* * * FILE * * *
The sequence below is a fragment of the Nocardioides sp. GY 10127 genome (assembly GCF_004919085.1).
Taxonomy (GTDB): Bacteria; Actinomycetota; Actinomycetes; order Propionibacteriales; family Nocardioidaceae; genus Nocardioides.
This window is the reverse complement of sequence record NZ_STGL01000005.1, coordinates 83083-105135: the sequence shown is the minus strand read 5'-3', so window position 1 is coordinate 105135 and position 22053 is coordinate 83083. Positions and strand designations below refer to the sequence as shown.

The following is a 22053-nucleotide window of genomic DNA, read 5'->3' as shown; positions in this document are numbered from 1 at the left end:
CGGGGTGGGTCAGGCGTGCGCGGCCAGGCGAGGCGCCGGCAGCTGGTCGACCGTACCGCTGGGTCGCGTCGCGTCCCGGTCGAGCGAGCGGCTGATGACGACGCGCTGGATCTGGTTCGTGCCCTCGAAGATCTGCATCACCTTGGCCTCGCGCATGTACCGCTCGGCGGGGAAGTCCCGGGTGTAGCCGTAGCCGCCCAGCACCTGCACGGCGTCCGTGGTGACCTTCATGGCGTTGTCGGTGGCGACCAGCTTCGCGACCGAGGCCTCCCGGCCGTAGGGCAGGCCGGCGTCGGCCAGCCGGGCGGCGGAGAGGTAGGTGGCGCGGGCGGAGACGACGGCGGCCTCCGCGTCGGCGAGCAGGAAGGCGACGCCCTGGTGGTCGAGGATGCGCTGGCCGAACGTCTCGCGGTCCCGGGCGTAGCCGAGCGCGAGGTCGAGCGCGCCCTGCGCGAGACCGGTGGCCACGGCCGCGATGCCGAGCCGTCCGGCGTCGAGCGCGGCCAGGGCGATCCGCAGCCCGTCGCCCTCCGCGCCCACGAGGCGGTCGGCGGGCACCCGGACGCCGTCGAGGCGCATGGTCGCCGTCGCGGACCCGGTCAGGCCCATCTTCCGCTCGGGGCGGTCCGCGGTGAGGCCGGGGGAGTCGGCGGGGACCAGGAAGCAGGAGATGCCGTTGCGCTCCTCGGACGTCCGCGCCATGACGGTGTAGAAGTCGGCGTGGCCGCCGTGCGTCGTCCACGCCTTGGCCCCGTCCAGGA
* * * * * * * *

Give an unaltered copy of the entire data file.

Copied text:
The sequence below is a fragment of the Nocardioides sp. GY 10127 genome (assembly GCF_004919085.1).
Taxonomy (GTDB): Bacteria; Actinomycetota; Actinomycetes; order Propionibacteriales; family Nocardioidaceae; genus Nocardioides.
This window is the reverse complement of sequence record NZ_STGL01000005.1, coordinates 83083-105135: the sequence shown is the minus strand read 5'-3', so window position 1 is coordinate 105135 and position 22053 is coordinate 83083. Positions and strand designations below refer to the sequence as shown.

The following is a 22053-nucleotide window of genomic DNA, read 5'->3' as shown; positions in this document are numbered from 1 at the left end:
CGGGGTGGGTCAGGCGTGCGCGGCCAGGCGAGGCGCCGGCAGCTGGTCGACCGTACCGCTGGGTCGCGTCGCGTCCCGGTCGAGCGAGCGGCTGATGACGACGCGCTGGATCTGGTTCGTGCCCTCGAAGATCTGCATCACCTTGGCCTCGCGCATGTACCGCTCGGCGGGGAAGTCCCGGGTGTAGCCGTAGCCGCCCAGCACCTGCACGGCGTCCGTGGTGACCTTCATGGCGTTGTCGGTGGCGACCAGCTTCGCGACCGAGGCCTCCCGGCCGTAGGGCAGGCCGGCGTCGGCCAGCCGGGCGGCGGAGAGGTAGGTGGCGCGGGCGGAGACGACGGCGGCCTCCGCGTCGGCGAGCAGGAAGGCGACGCCCTGGTGGTCGAGGATGCGCTGGCCGAACGTCTCGCGGTCCCGGGCGTAGCCGAGCGCGAGGTCGAGCGCGCCCTGCGCGAGACCGGTGGCCACGGCCGCGATGCCGAGCCGTCCGGCGTCGAGCGCGGCCAGGGCGATCCGCAGCCCGTCGCCCTCCGCGCCCACGAGGCGGTCGGCGGGCACCCGGACGCCGTCGAGGCGCATGGTCGCCGTCGCGGACCCGGTCAGGCCCATCTTCCGCTCGGGGCGGTCCGCGGTGAGGCCGGGGGAGTCGGCGGGGACCAGGAAGCAGGAGATGCCGTTGCGCTCCTCGGACGTCCGCGCCATGACGGTGTAGAAGTCGGCGTGGCCGCCGTGCGTCGTCCACGCCTTGGCCCCGTCCAGGA